Citing an ongoing investigation, Colorado Secretary of State Scott Gessler said Tuesday he would not allow public inspection of the list of nearly 4,000 registered voters he suspects are ineligible to vote because they’re not citizens. Gessler was responding to an open record request from The Associated Press seeking to review the list to determine who the secretary mailed letters to last week, asking them to verify their citizenship or voluntarily withdraw from the rolls. “Obviously our intent is to improve the integrity of the voting rolls. It’s not to draw attention to specific individuals,” Gessler spokesman Rich Coolidge said. Coolidge said Gessler doesn’t want people who voluntarily withdraw from the voter rolls to be prosecuted. But it’s unclear what will happen to people who don’t withdraw from the list if they’re ineligible to vote. “We’re still trying to identify a path forward with that,” Coolidge said.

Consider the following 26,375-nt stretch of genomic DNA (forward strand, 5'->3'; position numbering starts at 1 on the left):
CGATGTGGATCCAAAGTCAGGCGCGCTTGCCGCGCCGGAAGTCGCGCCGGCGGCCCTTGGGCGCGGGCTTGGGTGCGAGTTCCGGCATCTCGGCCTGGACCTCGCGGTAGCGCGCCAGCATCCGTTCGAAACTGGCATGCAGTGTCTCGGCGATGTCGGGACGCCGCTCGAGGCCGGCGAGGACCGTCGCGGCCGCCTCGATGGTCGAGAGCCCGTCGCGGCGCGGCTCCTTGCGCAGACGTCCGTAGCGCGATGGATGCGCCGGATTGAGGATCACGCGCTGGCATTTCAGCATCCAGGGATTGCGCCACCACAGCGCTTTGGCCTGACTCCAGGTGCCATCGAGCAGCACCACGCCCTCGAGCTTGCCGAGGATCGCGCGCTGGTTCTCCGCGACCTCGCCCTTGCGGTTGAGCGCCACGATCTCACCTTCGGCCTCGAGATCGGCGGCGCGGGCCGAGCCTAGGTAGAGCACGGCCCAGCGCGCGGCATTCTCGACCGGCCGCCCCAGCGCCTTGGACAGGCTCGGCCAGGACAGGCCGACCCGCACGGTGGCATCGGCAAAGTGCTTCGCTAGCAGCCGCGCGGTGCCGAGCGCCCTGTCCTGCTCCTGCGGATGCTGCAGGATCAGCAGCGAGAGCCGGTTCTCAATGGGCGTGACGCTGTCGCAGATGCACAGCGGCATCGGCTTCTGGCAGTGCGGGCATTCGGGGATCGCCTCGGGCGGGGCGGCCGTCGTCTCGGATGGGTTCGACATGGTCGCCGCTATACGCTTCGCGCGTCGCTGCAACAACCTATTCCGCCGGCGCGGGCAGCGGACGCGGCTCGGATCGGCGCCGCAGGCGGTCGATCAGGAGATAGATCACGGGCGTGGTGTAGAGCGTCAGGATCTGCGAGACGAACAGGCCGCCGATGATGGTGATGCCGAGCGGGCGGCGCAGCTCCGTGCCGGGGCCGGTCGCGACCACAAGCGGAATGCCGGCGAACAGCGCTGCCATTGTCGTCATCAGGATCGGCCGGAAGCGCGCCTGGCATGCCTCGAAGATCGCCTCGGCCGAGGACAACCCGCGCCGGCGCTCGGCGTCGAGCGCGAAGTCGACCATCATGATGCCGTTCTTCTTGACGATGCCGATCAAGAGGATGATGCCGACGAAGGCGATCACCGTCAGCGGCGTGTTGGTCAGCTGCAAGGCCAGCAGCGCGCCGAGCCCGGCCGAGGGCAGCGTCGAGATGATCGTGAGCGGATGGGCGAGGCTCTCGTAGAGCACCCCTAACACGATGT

Democrats and left-leaning groups have criticized Gessler for his proposal to verify citizenship. They say it cannot ensure that eligible voters will not be removed from the rolls. “It’s difficult, because not knowing who’s on the rolls, it’s hard to evaluate the secretary’s approach and to see if certain types of voters are being targeted,” said Elena Nunez, the executive director of voting rights group Common Cause. Coolidge said he didn’t know if the records would be public at any point. Republicans have been largely behind efforts across the country to verify voters’ citizenship, to the ire of Democrats who worry that a key part of their base is likely to be disenfranchised: Latinos and seniors.